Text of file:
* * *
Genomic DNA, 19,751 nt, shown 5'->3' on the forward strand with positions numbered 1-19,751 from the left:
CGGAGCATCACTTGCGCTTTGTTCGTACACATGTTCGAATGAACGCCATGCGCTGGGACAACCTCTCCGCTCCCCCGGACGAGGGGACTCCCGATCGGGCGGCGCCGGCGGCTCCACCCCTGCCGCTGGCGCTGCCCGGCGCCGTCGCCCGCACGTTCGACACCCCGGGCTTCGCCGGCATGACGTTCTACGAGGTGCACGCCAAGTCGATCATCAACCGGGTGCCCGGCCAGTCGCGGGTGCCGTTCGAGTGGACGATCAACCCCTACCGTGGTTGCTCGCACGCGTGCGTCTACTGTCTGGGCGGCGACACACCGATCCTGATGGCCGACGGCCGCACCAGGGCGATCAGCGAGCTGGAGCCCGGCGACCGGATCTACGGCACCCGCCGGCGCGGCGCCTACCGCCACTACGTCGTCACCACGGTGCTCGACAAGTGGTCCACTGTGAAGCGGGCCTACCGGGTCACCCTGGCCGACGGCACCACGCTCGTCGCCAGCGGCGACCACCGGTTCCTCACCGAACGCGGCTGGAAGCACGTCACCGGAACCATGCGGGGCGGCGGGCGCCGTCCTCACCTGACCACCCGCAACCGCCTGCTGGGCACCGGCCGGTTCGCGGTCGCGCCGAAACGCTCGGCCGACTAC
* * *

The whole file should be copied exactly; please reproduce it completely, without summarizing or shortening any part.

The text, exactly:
Genomic DNA, 19,751 nt, shown 5'->3' on the forward strand with positions numbered 1-19,751 from the left:
CGGAGCATCACTTGCGCTTTGTTCGTACACATGTTCGAATGAACGCCATGCGCTGGGACAACCTCTCCGCTCCCCCGGACGAGGGGACTCCCGATCGGGCGGCGCCGGCGGCTCCACCCCTGCCGCTGGCGCTGCCCGGCGCCGTCGCCCGCACGTTCGACACCCCGGGCTTCGCCGGCATGACGTTCTACGAGGTGCACGCCAAGTCGATCATCAACCGGGTGCCCGGCCAGTCGCGGGTGCCGTTCGAGTGGACGATCAACCCCTACCGTGGTTGCTCGCACGCGTGCGTCTACTGTCTGGGCGGCGACACACCGATCCTGATGGCCGACGGCCGCACCAGGGCGATCAGCGAGCTGGAGCCCGGCGACCGGATCTACGGCACCCGCCGGCGCGGCGCCTACCGCCACTACGTCGTCACCACGGTGCTCGACAAGTGGTCCACTGTGAAGCGGGCCTACCGGGTCACCCTGGCCGACGGCACCACGCTCGTCGCCAGCGGCGACCACCGGTTCCTCACCGAACGCGGCTGGAAGCACGTCACCGGAACCATGCGGGGCGGCGGGCGCCGTCCTCACCTGACCACCCGCAACCGCCTGCTGGGCACCGGCCGGTTCGCGGTCGCGCCGAAACGCTCGGCCGACTAC